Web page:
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I try to read a dictionary file, in which each line contains word-id, word and frequency separated by a whitespace. The problem is that the map used to store words turned out have same value. I very appreciate if you can help me.

typedef struct{
    int id;
    int count;
    char* word;
} WORD;

//read file
std::map<int, WORD*> readWordMap(char* file_name)
{
    std::ifstream infile(file_name, std::ifstream::in);
    std::cout<<"word map read file:"<<file_name<<std::endl;
    if (! infile) {
        std::cerr<<"oops! unable to open file "<<file_name<<std::endl;
        exit(-1);
     }
     std::map<int, WORD*> map;
     std::vector<std::string> tokens;
     std::string line;
     char word[100];
     int size;
     while (std::getline(infile, line)) {
         size =  (int)split(line, tokens, ' ');
         WORD* entry = (WORD*) malloc(sizeof(WORD*));
         entry->id = atoi(tokens[0].c_str());
         entry->count = atoi(tokens[2].c_str());
         strcpy(word, tokens[1].c_str());
         entry->word = word;

         map[entry->id] = entry;
         std::cout<< entry->id<<" "<<entry->word<<" "<<entry->count<<std::endl;

      }
      infile.close();
      std::cout<<map.size()<<std::endl;
      std::map<int, WORD*>::const_iterator it;
      for (it = map.begin(); it != map.end(); it++) {
           std::cout<<(it->first)<<" "<<(it->second->word)<<std::endl;

      }

      return map;
}

//split string by a delimiter
size_t split(const std::string &txt, std::vector<std::string> &strs, char ch)
{
    size_t pos = txt.find( ch );
    size_t initialPos = 0;
    strs.clear();

    while( pos != std::string::npos ) {
        strs.push_back( txt.substr( initialPos, pos - initialPos + 1 ) );
        initialPos = pos + 1;

        pos = txt.find( ch, initialPos );
    } 

   strs.push_back( txt.substr( initialPos, std::min( pos, txt.size() ) - initialPos + 1      ) );

   return strs.size();
}

Data file:

2 I  1
3 gave  1
4 him  1
5 the  3
6 book  3
7 .  3
8 He  2
9 read  1
10 loved  1

result:

2 I  1
3 gave  1
4 him  1
5 the  3
6 book  3
7 .  3
8 He  2
9 read  1
10 loved  1
map size:9
2 loved 
3 loved 
4 loved 
5 loved 
6 loved 
7 loved 
8 loved 
9 loved 
10 loved 
share|improve this question
2  
I highly suggest you kill the pointers and just use std::string in place of char * and std::map<int, WORD> in place of std::map<int, WORD *>. –  chris May 16 '13 at 20:46
1  
Also WORD* entry = (WORD*) malloc(sizeof(WORD*)); is wrong. Should be WORD* entry = (WORD*) malloc(sizeof(WORD)); instead –  Xaqq May 16 '13 at 20:48
    
@chris thank you a lot, I have replaced the WORD* and char* with WORD std::string respectively. –  allen.lao May 16 '13 at 21:03
    
@Xaqq thanks, I have corrected it. But the result is still same. @M M. Thanks, I will try it. –  allen.lao May 16 '13 at 21:06
    
Yeah, I didnt expect that it would fix your problem, but having memory error can't help :D. You're welcome :) –  Xaqq May 16 '13 at 21:08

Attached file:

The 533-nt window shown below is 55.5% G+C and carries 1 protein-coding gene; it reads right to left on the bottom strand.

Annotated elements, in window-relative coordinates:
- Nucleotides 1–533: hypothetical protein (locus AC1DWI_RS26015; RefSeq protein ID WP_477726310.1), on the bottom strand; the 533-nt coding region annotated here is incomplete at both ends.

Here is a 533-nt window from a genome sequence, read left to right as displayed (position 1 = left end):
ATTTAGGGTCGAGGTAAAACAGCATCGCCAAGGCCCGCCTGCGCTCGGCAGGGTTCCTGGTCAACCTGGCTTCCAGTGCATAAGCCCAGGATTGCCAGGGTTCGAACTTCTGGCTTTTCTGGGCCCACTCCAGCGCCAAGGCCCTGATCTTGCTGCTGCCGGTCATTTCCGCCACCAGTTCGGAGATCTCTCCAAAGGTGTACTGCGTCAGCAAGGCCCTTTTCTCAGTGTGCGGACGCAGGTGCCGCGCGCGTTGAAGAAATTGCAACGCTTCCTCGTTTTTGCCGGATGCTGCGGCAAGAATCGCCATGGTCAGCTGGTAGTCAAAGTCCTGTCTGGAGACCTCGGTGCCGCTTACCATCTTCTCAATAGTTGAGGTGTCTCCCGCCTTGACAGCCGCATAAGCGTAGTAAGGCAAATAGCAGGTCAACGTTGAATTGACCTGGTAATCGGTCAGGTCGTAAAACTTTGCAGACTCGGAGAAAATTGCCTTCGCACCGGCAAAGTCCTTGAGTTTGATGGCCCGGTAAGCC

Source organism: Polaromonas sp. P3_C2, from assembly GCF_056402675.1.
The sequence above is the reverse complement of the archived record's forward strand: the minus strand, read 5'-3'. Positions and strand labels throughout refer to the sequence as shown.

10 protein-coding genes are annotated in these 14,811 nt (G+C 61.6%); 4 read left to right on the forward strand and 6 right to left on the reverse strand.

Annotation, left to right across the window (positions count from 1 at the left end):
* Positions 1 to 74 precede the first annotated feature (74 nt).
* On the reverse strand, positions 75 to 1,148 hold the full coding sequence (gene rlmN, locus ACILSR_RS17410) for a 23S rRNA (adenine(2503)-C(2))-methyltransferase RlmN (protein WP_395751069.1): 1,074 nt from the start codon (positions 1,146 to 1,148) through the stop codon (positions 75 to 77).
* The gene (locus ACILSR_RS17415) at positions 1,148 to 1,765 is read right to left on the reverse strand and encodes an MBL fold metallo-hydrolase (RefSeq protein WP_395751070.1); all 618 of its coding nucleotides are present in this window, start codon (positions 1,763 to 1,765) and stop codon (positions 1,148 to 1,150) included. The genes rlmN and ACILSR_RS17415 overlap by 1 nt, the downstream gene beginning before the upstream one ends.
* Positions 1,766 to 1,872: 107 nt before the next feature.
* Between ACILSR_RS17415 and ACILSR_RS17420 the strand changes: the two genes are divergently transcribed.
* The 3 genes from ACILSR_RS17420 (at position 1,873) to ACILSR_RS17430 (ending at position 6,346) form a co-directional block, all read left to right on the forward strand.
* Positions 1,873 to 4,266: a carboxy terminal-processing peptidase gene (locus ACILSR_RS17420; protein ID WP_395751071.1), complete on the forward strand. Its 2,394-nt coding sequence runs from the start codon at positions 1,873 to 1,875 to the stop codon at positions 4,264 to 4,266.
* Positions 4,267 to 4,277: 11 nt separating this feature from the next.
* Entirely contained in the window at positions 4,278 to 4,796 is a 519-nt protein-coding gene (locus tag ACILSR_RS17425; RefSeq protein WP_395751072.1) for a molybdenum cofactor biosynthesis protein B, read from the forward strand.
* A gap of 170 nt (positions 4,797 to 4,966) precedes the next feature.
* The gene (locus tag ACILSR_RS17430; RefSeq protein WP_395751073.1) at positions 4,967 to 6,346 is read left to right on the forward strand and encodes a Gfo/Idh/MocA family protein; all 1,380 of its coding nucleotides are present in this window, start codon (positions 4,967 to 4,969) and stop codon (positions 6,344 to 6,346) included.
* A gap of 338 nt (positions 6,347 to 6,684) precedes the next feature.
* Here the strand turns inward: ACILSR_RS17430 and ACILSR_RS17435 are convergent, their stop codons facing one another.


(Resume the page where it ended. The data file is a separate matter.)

2 Answers 2

up vote 1 down vote accepted
WORD* entry = (WORD*) malloc(sizeof(WORD*));

allocates a WORD pointer not a whole WORD struct.

The compiler keeps allocating entry put it is not initalized to anything (they are all pointing to some random address which doesnt even belong to your program possibly. ) and you add that pointer to the map repeatedly. So all firsts of your map are pointing to the same location (coincidentaly). It should be

WORD* entry = new WORD;

This is a cleaner way of doing it

struct WORD{
    int id;
    int count;
    std::string word;
};

while (std::getline(infile, line)) {
     WORD* entry = new WORD;
     std::istringstream iss(line);

     iss >> entry->id >> entry->word >> entry->count;
     map[entry->id] = entry;
     std::cout<< entry->id<<" "<<entry->word<<" "<<entry->count<<std::endl;
  }
share|improve this answer
    
thank very much. it works. But I try to print the allocated addresses of WORD*, which are pointing to different locations. 0x100100ae0 0x100100ab0 0x100100c20 0x100100c90 0x100100d00 0x100100d70 0x100100de0 0x100100e50 0x100100ec0 –  allen.lao May 16 '13 at 21:15
    
@user2293003 You mean you tried to print them in your original code? or in my version? –  Named May 16 '13 at 21:17
    
@user2293003 Don't use malloc in C++. Use new. Use stingstreams when you can. And avoid raw pointers when you can. –  Named May 16 '13 at 21:18
    
I tried the original one. –  allen.lao May 16 '13 at 21:19
    
Well it might be that the compiler allocates them in different places. But they all point to the same address. Their value is undefined since they are not pointing to anything valid. This is called Undefined Behavior. Which means there is really no guarantee of what happens. Things can go any way. Anyway I will update the answer accordingly. –  Named May 16 '13 at 21:22

You forget to allocate memory for WORD::word before strcpy. And you are assigning the address of char word[100] to all items of the map which is same for all of them.

 

And it's better to use std::string instead of C-style strings. In addition you can use std::stoi to convert strings to integers. Try this:

struct WORD{
    int id;
    int count;
    std::string word;
};

std::map<int, WORD> readWordMap(const std::string &file_name)
{
     ...
     std::map<int, WORD> map;
     ...

     while (std::getline(infile, line)) {
         ...

         WORD entry;
         entry.id = std::stoi(tokens[0]);
         entry.count = std::stoi(tokens[2]);
         entry.word = tokens[1];

         map[entry.id] = entry;

         ...
      }
      infile.close();
      ...
}
share|improve this answer
    
thank you very much, it works. –  allen.lao May 16 '13 at 21:11

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